I generally use my bread machine just for mixing and kneading dough but in the hot hot months here I’ll bake an occasional loaf in the machine itself. You already know it’s super easy to just dump in your ingredients, push the button and go. I’ve now taken to putting the bread maker outside to keep the heat where it belongs. Not quite the same as having a wood-burning forno or tandoor in the backyard but getting the job done nonetheless. Here’s a cornmeal bread that bakes on the quick cycle (about 2 hours) that’s especially great as toast with some Luckly Layla butter or Organic Valley Pasture butter.
CORNMEAL BREAD for the bread machine
- 2/3 cup plus 3 Tablespoons water
- 3/8 cup milk (6 Tablepoons), preferably local
- scant teaspoon salt
- 1 ½ teaspoons local honey
- 1 Tablespoon oil
- 325 grams (2 1/2 cups) bread flour
- 4 1/4 ounces (scant 1 cup) organic yellow cornmeal
- 1 teaspoon bread machine yeast
Your machine’s instructions will tell you in what order to place the ingredients into the pan. In my machine, that would be the order listed. Take your machine outside–it’s best to bake in the shade. Program your loaf on the quick or rapid bake setting and go back inside to cool off!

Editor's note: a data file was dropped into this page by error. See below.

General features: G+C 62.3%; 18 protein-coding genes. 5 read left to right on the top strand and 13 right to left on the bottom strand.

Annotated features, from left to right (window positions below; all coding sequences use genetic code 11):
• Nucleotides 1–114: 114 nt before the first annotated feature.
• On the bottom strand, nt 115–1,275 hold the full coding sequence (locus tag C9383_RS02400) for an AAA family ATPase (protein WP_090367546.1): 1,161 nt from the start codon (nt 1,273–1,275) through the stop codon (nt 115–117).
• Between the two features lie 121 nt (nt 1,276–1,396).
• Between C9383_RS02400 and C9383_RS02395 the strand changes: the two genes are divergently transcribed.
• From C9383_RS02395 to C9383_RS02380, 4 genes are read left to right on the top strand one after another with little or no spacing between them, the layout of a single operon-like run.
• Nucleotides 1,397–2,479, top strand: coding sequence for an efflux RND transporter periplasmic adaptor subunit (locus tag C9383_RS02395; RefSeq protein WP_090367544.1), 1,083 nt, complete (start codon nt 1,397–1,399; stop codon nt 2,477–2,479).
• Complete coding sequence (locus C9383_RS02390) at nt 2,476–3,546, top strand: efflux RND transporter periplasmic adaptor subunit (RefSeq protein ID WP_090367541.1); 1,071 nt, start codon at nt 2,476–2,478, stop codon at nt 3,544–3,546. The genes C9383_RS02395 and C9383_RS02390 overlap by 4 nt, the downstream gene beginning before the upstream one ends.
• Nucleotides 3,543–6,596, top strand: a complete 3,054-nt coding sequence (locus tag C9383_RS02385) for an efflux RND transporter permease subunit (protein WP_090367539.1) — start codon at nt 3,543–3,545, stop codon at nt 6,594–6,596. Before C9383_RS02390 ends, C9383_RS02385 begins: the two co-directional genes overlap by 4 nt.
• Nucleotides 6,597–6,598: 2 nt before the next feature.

This recipe makes a small loaf. If you find yourself with leftovers, tear or cut the bread into chunks and stash it in a bag or other container in the freezer. I do this with almost any kind of stale bread. When your stash is full, you can easily bake up some improv stuffing–in the toaster oven of course!
Today we enjoyed this bread with purple hull peas from Oak Hill Farms ($4.99 per 1 pound bag) from Central Market. You’ll find various cowpea types at our farmers markets right now. In addition to my standard fixin’s, I sparkled this pot o’ peas with a few of Finca Pura Vida’s small oblong greenish-red tomatoes and a languishing leek type thing (elephant garlic, I believe) from the back of the veggie drawer. Some fresh oregano, marjoram and savory from my herb garden didn’t hurt either. Tender palates in this house can’t take much spice so I drizzled the grown-up portions with a little pickled jalapeno brine. I almost never let good brine go to waste. I use olive brine for seasoning veggies and sometimes hummus and I’ve been known to quick-fix my cucumber salad with some leftover pickle juice. Waste not!
January 25, 2010 Speaking of zero-waste, leftovers from this loaf toast up into first rate breadcrumbs. You can store them in the freezer if you don’t eat ’em all up with a spoon!